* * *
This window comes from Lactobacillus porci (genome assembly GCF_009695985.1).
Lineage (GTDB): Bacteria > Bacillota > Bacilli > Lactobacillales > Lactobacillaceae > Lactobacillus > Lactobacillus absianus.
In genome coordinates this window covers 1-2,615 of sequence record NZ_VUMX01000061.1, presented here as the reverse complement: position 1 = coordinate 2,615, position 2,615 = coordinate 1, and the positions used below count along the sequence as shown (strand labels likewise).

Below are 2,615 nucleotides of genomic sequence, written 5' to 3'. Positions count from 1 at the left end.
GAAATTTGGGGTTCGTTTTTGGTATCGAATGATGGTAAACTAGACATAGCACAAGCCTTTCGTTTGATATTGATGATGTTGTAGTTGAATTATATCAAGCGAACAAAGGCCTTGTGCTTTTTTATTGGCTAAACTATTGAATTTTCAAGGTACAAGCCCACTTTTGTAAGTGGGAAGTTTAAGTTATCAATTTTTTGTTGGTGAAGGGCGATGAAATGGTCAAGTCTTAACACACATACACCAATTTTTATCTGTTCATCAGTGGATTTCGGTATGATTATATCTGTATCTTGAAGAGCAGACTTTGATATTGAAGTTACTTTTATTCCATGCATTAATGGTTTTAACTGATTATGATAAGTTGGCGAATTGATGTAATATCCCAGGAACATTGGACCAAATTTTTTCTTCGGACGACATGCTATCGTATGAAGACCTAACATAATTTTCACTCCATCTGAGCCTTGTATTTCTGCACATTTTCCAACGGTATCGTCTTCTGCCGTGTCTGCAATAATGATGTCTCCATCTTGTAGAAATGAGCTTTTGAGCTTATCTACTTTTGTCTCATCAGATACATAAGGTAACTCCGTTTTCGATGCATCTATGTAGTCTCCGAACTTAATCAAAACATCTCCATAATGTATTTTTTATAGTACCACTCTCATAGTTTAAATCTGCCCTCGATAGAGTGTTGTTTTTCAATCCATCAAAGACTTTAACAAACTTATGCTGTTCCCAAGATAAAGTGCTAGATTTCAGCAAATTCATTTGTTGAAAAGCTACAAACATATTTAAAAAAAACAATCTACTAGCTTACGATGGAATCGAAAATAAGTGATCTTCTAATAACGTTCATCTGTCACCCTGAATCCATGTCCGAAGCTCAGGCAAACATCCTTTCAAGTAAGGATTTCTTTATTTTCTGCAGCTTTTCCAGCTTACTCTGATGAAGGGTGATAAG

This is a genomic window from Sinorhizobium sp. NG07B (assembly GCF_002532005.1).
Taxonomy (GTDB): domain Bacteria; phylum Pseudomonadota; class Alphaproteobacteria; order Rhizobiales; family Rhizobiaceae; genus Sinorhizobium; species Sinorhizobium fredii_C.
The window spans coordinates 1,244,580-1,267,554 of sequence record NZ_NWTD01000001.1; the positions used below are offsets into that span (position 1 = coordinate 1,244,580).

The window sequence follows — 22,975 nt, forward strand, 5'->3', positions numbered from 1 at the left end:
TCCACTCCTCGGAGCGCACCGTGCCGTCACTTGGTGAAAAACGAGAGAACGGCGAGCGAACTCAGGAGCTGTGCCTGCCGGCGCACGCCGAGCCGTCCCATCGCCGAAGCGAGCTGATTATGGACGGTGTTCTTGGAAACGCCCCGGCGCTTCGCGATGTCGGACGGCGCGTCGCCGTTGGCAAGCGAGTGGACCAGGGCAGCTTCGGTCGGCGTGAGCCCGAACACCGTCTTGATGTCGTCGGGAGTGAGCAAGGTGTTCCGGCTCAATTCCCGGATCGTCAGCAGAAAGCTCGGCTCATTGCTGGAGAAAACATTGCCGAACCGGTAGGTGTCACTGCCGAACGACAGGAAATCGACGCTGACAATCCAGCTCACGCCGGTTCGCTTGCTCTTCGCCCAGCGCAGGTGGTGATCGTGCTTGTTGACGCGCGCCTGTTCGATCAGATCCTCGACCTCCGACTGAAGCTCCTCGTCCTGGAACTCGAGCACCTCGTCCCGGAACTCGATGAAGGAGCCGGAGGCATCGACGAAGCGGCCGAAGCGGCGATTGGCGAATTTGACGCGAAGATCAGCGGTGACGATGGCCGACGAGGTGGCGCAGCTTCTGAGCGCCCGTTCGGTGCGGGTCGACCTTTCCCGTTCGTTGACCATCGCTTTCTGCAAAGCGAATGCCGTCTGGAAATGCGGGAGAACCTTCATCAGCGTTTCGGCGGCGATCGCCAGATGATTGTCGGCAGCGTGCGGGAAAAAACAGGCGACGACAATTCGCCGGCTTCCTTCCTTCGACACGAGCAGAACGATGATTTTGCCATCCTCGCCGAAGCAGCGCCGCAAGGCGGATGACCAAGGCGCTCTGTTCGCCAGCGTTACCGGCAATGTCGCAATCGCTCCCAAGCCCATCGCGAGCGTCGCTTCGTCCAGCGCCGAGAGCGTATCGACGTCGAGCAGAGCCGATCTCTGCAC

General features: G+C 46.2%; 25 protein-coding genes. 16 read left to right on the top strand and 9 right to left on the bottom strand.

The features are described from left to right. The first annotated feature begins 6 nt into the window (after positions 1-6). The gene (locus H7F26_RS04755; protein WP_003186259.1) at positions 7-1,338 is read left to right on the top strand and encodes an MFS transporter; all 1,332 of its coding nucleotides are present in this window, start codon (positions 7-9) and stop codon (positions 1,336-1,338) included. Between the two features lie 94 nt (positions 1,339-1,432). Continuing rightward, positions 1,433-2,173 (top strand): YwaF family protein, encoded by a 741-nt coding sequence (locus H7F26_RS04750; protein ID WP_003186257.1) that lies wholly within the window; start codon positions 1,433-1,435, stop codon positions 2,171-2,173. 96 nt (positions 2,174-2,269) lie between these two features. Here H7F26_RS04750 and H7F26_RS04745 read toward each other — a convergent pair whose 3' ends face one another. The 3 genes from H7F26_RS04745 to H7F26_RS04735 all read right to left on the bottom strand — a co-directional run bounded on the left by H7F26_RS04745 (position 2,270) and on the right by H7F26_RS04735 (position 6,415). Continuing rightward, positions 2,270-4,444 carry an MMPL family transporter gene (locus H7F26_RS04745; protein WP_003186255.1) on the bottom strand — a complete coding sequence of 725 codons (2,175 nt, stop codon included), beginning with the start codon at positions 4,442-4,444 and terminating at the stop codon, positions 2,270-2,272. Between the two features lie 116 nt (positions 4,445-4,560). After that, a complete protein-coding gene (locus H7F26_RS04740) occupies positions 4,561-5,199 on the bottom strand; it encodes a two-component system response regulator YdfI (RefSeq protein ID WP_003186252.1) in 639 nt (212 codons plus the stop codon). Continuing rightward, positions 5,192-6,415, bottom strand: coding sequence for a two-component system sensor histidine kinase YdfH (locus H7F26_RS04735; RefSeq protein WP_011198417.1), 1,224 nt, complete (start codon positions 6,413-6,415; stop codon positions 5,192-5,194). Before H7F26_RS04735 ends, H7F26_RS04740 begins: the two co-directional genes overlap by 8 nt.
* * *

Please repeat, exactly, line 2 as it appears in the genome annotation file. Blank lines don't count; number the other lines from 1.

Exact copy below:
Lineage (GTDB): Bacteria > Bacillota > Bacilli > Lactobacillales > Lactobacillaceae > Lactobacillus > Lactobacillus absianus.